"A heavy sound, imagination, and his uniquely soulful delivery
are the functional components of Rusty Bryant's style."
Record Research is a collector's magazine published bimonthly and a feature of that magazine is a record auction, consisting primarily of 78 recordings. During a reading of a recent issue I came across a reference to some research possibilities on R&B tenor sax players and in the very small script used for this section, there was the simple query "Where are these mighty warriors?".
It struck me as odd that musicians would ever be referred to as warriors but further reflection leads me to believe this an adequate and quite accurate description. To anyone growing up in the late 1940's and early 1950's with an interest in R&B, the keening wail of a reed-biting tenorman is a sound easily recalled. Of course, in those days it wasn't so much what you played but what extracurricular activities you could get into your act. The "iron pipe" mouthpiece became popular and the cats would jam their knee into the bell of the horn trying to get a quarter tone lower. Guys like Sil Austin and Red Prysock could squeel notes that even an Illinois Jacquet couldn't find while other cats could peel down to their underwear during the course of a solo.
The Brooklyn Paramount had fantastic shows often featuring hornmen like "Big" Al Sears. Sam "The Man" Taylor or "Screamin'" Jimmy Wright but it was a sound and method not relegated to any particular area. Try to think back: Lynn Hope, "Big" Jay McNeely, "Gator" Jackson, Joe Houston. Chuck Higgins, all those guys from the Hampton band and, of course, the hundreds of men who never got into the recording studios. Yeah! No question about it--warriors.
The point of all this is that Rusty Bryant was a part of that scene. Each one of the men mentioned managed to come up with some kind of hit record and Rusty had several an the old Dot label. The big one was "All Night Long"--a doubletime treatment of "Night Train." The hit carried Rusty all over the country--into a feature billing at the Apollo Theatre through a long string of one-nighters and eventually back to his home base in Columbus, Ohio. It was at the Carolyn Club in Columbus where many of those records were cut and the use of a train-whistle and the pounding enthusiasm of his live audience gave Rusty an identifiable and quite marketable sound.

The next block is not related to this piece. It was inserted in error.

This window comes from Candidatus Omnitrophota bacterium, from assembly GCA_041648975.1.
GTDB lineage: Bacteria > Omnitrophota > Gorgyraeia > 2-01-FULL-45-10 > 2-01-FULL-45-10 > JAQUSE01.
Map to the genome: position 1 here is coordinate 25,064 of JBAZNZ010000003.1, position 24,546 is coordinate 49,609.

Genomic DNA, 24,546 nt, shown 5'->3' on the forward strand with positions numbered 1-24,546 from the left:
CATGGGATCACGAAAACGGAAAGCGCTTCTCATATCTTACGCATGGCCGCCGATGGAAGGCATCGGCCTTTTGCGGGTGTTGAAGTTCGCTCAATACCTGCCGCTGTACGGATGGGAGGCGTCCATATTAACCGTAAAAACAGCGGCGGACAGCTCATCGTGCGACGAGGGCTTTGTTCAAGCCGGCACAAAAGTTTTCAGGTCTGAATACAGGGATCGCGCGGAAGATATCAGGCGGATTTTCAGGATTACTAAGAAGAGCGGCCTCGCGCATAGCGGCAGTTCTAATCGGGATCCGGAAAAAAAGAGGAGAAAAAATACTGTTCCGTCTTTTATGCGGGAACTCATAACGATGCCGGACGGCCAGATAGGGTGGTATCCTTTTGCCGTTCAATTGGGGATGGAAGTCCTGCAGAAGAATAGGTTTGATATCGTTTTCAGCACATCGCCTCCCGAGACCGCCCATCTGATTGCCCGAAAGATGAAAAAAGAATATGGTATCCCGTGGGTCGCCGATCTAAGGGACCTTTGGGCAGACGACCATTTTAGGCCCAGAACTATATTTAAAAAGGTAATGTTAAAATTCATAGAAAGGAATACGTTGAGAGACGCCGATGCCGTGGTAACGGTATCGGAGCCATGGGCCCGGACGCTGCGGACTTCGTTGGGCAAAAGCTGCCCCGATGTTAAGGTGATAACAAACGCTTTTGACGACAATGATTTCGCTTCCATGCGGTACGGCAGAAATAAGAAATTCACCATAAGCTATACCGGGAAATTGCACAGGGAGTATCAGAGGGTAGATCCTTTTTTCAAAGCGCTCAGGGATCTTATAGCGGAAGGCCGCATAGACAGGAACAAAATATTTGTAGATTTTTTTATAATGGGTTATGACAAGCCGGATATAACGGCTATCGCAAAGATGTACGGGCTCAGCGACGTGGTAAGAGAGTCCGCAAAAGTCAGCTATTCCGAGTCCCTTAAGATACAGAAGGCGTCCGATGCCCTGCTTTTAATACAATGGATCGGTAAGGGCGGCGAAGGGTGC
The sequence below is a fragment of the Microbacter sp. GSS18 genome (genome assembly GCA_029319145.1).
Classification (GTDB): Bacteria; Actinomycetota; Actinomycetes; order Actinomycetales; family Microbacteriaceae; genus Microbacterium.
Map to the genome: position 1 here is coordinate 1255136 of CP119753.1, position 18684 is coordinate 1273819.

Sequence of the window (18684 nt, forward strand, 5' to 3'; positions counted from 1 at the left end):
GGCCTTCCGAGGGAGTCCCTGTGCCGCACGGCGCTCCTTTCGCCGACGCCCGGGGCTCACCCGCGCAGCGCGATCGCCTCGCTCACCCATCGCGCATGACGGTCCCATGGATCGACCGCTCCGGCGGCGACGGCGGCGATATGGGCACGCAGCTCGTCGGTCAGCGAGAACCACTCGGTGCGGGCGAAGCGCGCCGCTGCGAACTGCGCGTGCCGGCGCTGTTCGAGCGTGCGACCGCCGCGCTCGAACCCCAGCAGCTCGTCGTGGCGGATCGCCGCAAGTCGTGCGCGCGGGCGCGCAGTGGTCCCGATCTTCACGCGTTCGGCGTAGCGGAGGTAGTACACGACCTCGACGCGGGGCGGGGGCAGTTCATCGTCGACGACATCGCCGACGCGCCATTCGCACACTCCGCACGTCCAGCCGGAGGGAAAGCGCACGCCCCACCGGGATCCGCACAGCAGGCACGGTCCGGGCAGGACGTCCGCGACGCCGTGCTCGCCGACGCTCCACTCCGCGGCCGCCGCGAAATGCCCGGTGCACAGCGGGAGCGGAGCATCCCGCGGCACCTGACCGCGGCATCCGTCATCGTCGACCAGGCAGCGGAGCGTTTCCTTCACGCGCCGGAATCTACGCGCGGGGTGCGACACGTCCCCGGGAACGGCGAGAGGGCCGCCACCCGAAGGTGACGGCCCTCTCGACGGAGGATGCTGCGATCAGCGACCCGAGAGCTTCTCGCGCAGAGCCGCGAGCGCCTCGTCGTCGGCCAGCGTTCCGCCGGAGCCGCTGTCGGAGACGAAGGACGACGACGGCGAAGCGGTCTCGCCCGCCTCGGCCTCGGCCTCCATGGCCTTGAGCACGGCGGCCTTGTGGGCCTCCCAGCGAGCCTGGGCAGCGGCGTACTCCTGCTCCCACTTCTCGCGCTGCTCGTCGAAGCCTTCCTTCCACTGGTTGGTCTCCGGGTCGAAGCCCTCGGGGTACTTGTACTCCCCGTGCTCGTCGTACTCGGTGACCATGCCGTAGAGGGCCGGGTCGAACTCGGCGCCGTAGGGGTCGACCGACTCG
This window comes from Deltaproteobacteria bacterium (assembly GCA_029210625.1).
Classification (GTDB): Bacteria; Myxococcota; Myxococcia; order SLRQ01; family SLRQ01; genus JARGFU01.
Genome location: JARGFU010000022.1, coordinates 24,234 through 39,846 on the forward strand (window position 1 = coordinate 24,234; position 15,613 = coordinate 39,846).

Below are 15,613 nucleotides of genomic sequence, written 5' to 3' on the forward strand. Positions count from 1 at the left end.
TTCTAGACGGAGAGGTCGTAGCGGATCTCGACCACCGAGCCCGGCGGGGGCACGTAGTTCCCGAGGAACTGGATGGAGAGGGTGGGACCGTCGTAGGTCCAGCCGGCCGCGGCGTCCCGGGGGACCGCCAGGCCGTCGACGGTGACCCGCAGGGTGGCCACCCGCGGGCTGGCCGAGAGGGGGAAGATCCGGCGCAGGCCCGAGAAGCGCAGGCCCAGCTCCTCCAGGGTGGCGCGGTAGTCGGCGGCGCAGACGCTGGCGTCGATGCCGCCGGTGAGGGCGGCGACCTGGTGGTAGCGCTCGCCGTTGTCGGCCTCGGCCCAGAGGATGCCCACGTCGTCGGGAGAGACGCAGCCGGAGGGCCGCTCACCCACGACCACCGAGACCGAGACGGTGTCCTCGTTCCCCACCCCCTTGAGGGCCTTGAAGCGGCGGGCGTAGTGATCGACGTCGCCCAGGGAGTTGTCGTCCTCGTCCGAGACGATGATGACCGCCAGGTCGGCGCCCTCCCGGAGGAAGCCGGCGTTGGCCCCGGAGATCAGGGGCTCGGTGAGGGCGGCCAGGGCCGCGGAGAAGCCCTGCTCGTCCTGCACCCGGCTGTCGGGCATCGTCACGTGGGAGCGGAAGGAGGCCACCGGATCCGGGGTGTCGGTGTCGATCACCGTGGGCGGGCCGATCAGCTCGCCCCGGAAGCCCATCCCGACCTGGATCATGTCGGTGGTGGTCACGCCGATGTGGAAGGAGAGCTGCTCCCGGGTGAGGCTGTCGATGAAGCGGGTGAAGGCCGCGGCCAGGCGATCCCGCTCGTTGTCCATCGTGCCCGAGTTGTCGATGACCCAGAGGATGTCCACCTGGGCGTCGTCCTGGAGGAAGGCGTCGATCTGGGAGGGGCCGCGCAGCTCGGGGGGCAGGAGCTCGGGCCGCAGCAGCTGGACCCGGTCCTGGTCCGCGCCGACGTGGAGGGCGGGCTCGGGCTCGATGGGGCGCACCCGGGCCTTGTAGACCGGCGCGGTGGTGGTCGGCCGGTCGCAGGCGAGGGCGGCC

But time marches on and those warriors who have been unable to update their playing are now among the missing.
In reality, Rusty has never joined those missing in action. He has continued to play in Columbus and throughout Ohio. He has led a band for most of that time and at one point his vocalist was a young lady named Nancy Wilson. Rusty worked very hard trying to put her out front and some sides were cut for Dot but they have no doubt been completely forgotten.
As far as recording is concerned, Rusty has been away for some time. The Dot affiliation came to an end after two ill-conceived albums in that label's Jazz Horizons series and there were only a few sideman dates with old buddy, Hank Marr, for King. In September of 1968, he recorded for Prestige with Richard "Groove" Holmes, That Healin' Feelin' (Prestige 7601).
Today Rusty works with his trio at a club in Columbus called The Zoo. If you are in the area, drop by to see him--he will still play "All Night Long" for you. He will also play alto for you and probably demonstrate the electronics of the Conn Multi-Vider. During the day he is an official in the Columbus Musicians Union--the first black representative in the Union's history.
--BOB PORTER, from the liner notes
Rusty Bryant Returns, Prestige.
A selected discography of Rusty Bryant albums.
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